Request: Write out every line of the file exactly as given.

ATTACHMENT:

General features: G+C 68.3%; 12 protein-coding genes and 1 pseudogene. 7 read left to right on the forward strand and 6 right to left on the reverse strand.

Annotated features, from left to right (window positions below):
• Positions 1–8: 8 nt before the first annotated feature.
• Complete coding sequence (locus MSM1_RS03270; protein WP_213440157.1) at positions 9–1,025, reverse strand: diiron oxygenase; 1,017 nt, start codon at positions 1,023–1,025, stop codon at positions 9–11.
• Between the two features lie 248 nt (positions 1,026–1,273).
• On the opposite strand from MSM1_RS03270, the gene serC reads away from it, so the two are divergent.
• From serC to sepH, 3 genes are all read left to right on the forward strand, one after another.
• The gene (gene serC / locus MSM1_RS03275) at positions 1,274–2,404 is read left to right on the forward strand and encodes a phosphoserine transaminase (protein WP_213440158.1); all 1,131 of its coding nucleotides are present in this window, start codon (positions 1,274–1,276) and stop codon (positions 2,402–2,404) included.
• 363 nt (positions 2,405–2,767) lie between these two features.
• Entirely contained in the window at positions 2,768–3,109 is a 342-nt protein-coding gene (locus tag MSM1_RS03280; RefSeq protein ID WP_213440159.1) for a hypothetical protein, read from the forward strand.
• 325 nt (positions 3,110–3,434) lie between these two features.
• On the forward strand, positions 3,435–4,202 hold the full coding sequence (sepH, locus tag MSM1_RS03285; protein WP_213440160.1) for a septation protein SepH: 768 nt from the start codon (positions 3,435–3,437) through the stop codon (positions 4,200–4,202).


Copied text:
General features: G+C 68.3%; 12 protein-coding genes and 1 pseudogene. 7 read left to right on the forward strand and 6 right to left on the reverse strand.

Annotated features, from left to right (window positions below):
• Positions 1–8: 8 nt before the first annotated feature.
• Complete coding sequence (locus MSM1_RS03270; protein WP_213440157.1) at positions 9–1,025, reverse strand: diiron oxygenase; 1,017 nt, start codon at positions 1,023–1,025, stop codon at positions 9–11.
• Between the two features lie 248 nt (positions 1,026–1,273).
• On the opposite strand from MSM1_RS03270, the gene serC reads away from it, so the two are divergent.
• From serC to sepH, 3 genes are all read left to right on the forward strand, one after another.
• The gene (gene serC / locus MSM1_RS03275) at positions 1,274–2,404 is read left to right on the forward strand and encodes a phosphoserine transaminase (protein WP_213440158.1); all 1,131 of its coding nucleotides are present in this window, start codon (positions 1,274–1,276) and stop codon (positions 2,402–2,404) included.
• 363 nt (positions 2,405–2,767) lie between these two features.
• Entirely contained in the window at positions 2,768–3,109 is a 342-nt protein-coding gene (locus tag MSM1_RS03280; RefSeq protein ID WP_213440159.1) for a hypothetical protein, read from the forward strand.
• 325 nt (positions 3,110–3,434) lie between these two features.
• On the forward strand, positions 3,435–4,202 hold the full coding sequence (sepH, locus tag MSM1_RS03285; protein WP_213440160.1) for a septation protein SepH: 768 nt from the start codon (positions 3,435–3,437) through the stop codon (positions 4,200–4,202).